Arguing forand againstthe value and practice of ethnography in medicine
Bioethics in Social Context
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edited by Barry Hoffmaster
The problems of bioethics are embedded in people's lives and social worlds. They are shaped by individual biographies and relationships, by the ethos and institutions of health care, by economic and political pressures, by media depictions, and by the assumptions, beliefs, and values that permeate cultures and times. Yet these forces are largely ignored by a professional bioethics that concentrates on the theoretical justification of decisions.
The original essays in this volume use qualitative research methods to expose the multiple contexts within which the problems of bioethics arise, are defined and debated, and ultimately resolved. In a provocative concluding essay, one contributor asks his fellow ethnographers to reflect on the ethical problems of ethnography.
Read a review from Journal of the History of Medicine, Volume 57 (July 2002), written by Gary S. Belkin (pdf).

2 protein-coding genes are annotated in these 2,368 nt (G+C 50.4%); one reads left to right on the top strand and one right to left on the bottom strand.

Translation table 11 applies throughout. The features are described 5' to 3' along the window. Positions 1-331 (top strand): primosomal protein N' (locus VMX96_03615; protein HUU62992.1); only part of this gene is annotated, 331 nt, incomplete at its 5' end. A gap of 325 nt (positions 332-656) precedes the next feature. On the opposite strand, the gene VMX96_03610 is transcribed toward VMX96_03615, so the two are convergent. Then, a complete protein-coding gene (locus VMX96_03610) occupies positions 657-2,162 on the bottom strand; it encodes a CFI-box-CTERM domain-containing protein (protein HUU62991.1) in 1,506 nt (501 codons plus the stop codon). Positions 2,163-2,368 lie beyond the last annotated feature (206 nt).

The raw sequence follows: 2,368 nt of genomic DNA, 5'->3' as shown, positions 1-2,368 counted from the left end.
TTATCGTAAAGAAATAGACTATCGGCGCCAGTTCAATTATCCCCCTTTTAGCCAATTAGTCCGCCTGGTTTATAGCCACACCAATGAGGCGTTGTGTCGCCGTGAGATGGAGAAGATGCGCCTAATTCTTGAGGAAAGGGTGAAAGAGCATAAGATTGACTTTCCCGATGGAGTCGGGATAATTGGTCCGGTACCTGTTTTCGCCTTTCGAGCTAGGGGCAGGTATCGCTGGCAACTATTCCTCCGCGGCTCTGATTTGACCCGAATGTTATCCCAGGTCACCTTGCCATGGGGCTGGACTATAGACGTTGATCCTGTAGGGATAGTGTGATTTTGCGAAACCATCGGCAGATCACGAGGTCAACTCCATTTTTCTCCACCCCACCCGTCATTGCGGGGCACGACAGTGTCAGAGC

"...this book provides a valuable contribution to the expanding field of empirically based ethics, or 'ethics in use', revealing the moral decisions people make in the real world, and how and why they make those decisions."
Introduction Barry Hoffmaster
Barry Hoffmaster is a Professor in the Department of Philosophy and the Department of Family Medicine at the University of Western Ontario. From 1991 to 1996 he was the Director of the Westminster Institute for Ethics and Human Values in London, Ontario, and he served as President of the Canadian Bioethics Society in 1994-95. He is a Fellow of the Hastings Center.
Contributors: Sharon R. Kaufman, Margaret Lock, Sydney A. Halpern, Peter Conrad, Renee R. Anspach & Diane Beeson, Patricia A. Marshall, Diane Beeson & Teresa Doksum, Cate McBurney, Charles L. Bosk, and the editor.